This week, Sabra’s “classic hummus” may have joined several Blue Bell ice cream products on the do-not-eat list. Both foods are contaminated with the sometimes-lethal infection bacteria Listeria monocytogenes. At least three people in the Midwest have died after eating Blue Bell products. Thus far, there are no known clinical cases related to Sabra, which reportedly recalled its products under an abundance of caution.
These foods join an ever-expanding list of foods and companies that inadvertently have served up bad food. In fact, the Centers for Disease Control and Prevention (CDC) keeps a running tally of the various Listeria outbreaks recording a few per year with products ranging from sprouts to cheeses to cold cuts to who-knows-what.
(For those looking for a new type of diet, they also maintain an active log of food-borne outbreaks from Salmonella and “selected” E. coli outbreaks. You may never eat anything again—unless you boil the literal shit right out of it).
As the above suggests, Listeria is similar epidemiologically to Salmonella and E. coli, other common potentially lethal bacteria that contaminate food, result in recalls, and destroy companies. Though very different microbiologically, each causes intestinal infection and is spread by, well, shit.
Indeed, if one is in the mood to go there, a winning though paranoid argument is the following: there is shit everywhere—shit from chickens, shit from cows, shit from pigs. It’s in our food because of the way we slaughter animals; in our farm fresh eggs because, well it’s there because chickens shit all over their eggs; and in our milk because there is shit in unpasteurized milk (ever milk a cow, sir?). Furthermore because shit is used for fertilizer and because shit is in sewage—which often sits near or on various crops—it’s in our vegetables too. Excrement ubique est.
Which is OK most of the time. With Listeria, most everyone can eat a mouthful, get a stomachache, maybe drag around a day or two and then get over it. The problem is that the elderly, those with weakened immune systems, and—oddly—pregnant women, can’t fight off the infection well. For them, ingestion of the bacteria can cause severe, even fatal infection.
According to the CDC, about 260 people a year die from overwhelming Listeria infection. In addition, pregnant women may go into premature labor and deliver a stillborn child. For the latter reason, the CDC, the Food Drug Administration (and everyone else) has a long list of foods to avoid while pregnant, ranging from bologna to raw sprouts to unpasteurized cheese, especially so-called “Mexican” soft cheeses that have caused many outbreaks in Southern California and elsewhere.
In contrast, Salmonella transmitted the same way kills about 380 people a year with almost 20,000 hospitalizations. It thrives in raw eggs and is responsible for the largest known ice cream-related outbreak yet recorded—224,000 cases, originating at Schwan’s ice cream factory in Minnesota 20 years ago.
At the heart of all of this is the tragic fact that that all of these deaths and hospitalizations can be prevented by the political will to allot resources to assure thoughtful oversight. As recently reported, however, the FDA remains underfunded and over-stretched, blamed for faulty supervision while at the same time being forced to beg tight-fisted congressmen for enough money to protect the public.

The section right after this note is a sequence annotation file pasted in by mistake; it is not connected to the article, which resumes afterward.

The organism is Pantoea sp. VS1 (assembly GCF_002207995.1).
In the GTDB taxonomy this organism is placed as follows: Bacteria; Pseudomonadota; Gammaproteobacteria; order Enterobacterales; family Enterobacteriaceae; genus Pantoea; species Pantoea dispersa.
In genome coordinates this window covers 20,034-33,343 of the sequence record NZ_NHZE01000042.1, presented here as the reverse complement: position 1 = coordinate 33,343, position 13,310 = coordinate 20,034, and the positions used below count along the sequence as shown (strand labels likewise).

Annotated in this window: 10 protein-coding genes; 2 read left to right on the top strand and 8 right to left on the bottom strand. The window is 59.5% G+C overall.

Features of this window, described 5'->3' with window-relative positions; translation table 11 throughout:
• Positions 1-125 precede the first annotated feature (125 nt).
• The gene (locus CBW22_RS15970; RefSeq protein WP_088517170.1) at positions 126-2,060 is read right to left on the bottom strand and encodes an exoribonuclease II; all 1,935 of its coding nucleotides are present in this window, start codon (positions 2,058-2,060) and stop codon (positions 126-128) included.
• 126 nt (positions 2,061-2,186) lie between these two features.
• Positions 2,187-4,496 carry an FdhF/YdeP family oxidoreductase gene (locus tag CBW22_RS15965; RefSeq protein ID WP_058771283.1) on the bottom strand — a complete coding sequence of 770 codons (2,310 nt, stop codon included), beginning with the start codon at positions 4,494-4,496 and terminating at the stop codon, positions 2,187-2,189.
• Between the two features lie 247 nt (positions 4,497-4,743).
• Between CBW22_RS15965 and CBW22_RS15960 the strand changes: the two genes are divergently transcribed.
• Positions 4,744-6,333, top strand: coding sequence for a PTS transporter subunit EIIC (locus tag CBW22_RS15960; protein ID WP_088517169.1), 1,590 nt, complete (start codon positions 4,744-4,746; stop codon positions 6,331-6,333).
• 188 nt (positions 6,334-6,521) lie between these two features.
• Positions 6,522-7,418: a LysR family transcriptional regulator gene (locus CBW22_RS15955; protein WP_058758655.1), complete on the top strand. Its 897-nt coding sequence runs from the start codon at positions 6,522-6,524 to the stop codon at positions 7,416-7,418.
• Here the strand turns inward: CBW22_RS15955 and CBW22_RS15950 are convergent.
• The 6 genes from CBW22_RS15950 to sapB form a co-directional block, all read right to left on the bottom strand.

Their predicament is not new. The FDA was born more than 100 years ago; its first big battle was against Coca-Cola—though not over its use of cocaine (which previously had been removed), but for its hyperdoses of a different addictive drug, caffeine. In the case, United States v. Forty Barrels and Twenty Kegs of Coca-Cola, the FDA lost the battle but won the war—Coca-Cola agreed to tone down the caffeine and the FDA agreed to quit raiding trucks transporting barrels of Coca-Cola.
The resistance then was the same as now, as the agonizingly slow process of bringing tobacco under FDA surveillance demonstrated. Producers declaimed the misery brought down upon them by meddlesome regulators who didn’t understand the facts—always an emotionally pleasing plaint and one milked every day by libertarians and contrarians. Nothing grabs the gut more than the notion of too many feds poking their feds-y noses around and jacking up cost while creating paper work, ulcers. and nothing but trouble.
But of course society is structured not around the gut or the heart. It is an attempt to be rational—you know, the Magna Carta and all that. We are a country of laws like every other developed civilization and with laws comes, gag, regulation. When a suicidally depressed pilot kills himself and 150 others, the first question is how come there was no regulation to prevent it. We only hanker for a regulation when its absence harms us—never do we feel anything but pique all the rest of the time.
Therefore, the screeching temper tantrums of adolescence play very well. No one wants to hear about rules and more rules. LEAVE ME ALONE works much better. But adults know, allegedly, that sometimes rules that are uncomfortable right this second are necessary to hold the entire place together. Remember delayed gratification. Public good? Larger interests?
The challenge ahead is simple—will Big Beef and Big Chicken and Big Hot Dog and Big Hummus, cheered on by the anti-regulation mob, again succeed is kicking the legs out from under the FDA and leave the food chain unsafe at any speed or will calm and probity descend on Washington.
Um – for now, it might be better to avoid to just stick with well-boiled food.